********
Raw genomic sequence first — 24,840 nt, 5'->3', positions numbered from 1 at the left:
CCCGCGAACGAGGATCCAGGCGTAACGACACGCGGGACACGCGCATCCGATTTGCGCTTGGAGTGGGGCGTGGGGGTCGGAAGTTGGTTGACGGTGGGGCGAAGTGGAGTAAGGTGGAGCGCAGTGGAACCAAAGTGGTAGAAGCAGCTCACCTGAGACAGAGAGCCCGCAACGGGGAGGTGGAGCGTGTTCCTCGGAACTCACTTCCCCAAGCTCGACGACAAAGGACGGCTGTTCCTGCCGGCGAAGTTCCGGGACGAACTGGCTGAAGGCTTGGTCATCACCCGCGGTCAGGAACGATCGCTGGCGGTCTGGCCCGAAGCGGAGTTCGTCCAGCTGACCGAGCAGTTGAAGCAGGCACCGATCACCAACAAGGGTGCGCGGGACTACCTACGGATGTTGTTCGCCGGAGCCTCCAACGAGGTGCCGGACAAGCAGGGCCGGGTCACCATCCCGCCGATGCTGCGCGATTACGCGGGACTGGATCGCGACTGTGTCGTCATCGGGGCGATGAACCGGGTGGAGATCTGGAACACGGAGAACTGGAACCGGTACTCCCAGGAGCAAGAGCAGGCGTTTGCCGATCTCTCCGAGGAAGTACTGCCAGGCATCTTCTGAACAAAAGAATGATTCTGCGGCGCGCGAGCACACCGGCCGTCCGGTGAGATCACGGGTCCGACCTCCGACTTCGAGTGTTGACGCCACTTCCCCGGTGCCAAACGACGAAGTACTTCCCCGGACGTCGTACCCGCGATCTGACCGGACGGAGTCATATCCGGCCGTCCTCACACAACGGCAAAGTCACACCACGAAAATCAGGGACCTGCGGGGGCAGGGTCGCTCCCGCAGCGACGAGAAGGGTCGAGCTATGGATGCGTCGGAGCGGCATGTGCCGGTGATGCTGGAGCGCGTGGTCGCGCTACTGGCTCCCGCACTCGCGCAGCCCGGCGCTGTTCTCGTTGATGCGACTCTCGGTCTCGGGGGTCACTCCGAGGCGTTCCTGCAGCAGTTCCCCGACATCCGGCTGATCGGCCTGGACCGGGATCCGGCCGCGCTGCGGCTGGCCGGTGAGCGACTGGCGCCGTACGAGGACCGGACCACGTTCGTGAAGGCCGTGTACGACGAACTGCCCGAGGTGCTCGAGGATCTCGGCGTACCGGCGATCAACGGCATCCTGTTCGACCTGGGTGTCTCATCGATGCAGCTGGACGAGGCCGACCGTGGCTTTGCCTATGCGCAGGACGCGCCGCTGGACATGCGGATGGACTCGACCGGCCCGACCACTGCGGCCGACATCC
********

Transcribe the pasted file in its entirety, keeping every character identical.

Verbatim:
Raw genomic sequence first — 24,840 nt, 5'->3', positions numbered from 1 at the left:
CCCGCGAACGAGGATCCAGGCGTAACGACACGCGGGACACGCGCATCCGATTTGCGCTTGGAGTGGGGCGTGGGGGTCGGAAGTTGGTTGACGGTGGGGCGAAGTGGAGTAAGGTGGAGCGCAGTGGAACCAAAGTGGTAGAAGCAGCTCACCTGAGACAGAGAGCCCGCAACGGGGAGGTGGAGCGTGTTCCTCGGAACTCACTTCCCCAAGCTCGACGACAAAGGACGGCTGTTCCTGCCGGCGAAGTTCCGGGACGAACTGGCTGAAGGCTTGGTCATCACCCGCGGTCAGGAACGATCGCTGGCGGTCTGGCCCGAAGCGGAGTTCGTCCAGCTGACCGAGCAGTTGAAGCAGGCACCGATCACCAACAAGGGTGCGCGGGACTACCTACGGATGTTGTTCGCCGGAGCCTCCAACGAGGTGCCGGACAAGCAGGGCCGGGTCACCATCCCGCCGATGCTGCGCGATTACGCGGGACTGGATCGCGACTGTGTCGTCATCGGGGCGATGAACCGGGTGGAGATCTGGAACACGGAGAACTGGAACCGGTACTCCCAGGAGCAAGAGCAGGCGTTTGCCGATCTCTCCGAGGAAGTACTGCCAGGCATCTTCTGAACAAAAGAATGATTCTGCGGCGCGCGAGCACACCGGCCGTCCGGTGAGATCACGGGTCCGACCTCCGACTTCGAGTGTTGACGCCACTTCCCCGGTGCCAAACGACGAAGTACTTCCCCGGACGTCGTACCCGCGATCTGACCGGACGGAGTCATATCCGGCCGTCCTCACACAACGGCAAAGTCACACCACGAAAATCAGGGACCTGCGGGGGCAGGGTCGCTCCCGCAGCGACGAGAAGGGTCGAGCTATGGATGCGTCGGAGCGGCATGTGCCGGTGATGCTGGAGCGCGTGGTCGCGCTACTGGCTCCCGCACTCGCGCAGCCCGGCGCTGTTCTCGTTGATGCGACTCTCGGTCTCGGGGGTCACTCCGAGGCGTTCCTGCAGCAGTTCCCCGACATCCGGCTGATCGGCCTGGACCGGGATCCGGCCGCGCTGCGGCTGGCCGGTGAGCGACTGGCGCCGTACGAGGACCGGACCACGTTCGTGAAGGCCGTGTACGACGAACTGCCCGAGGTGCTCGAGGATCTCGGCGTACCGGCGATCAACGGCATCCTGTTCGACCTGGGTGTCTCATCGATGCAGCTGGACGAGGCCGACCGTGGCTTTGCCTATGCGCAGGACGCGCCGCTGGACATGCGGATGGACTCGACCGGCCCGACCACTGCGGCCGACATCC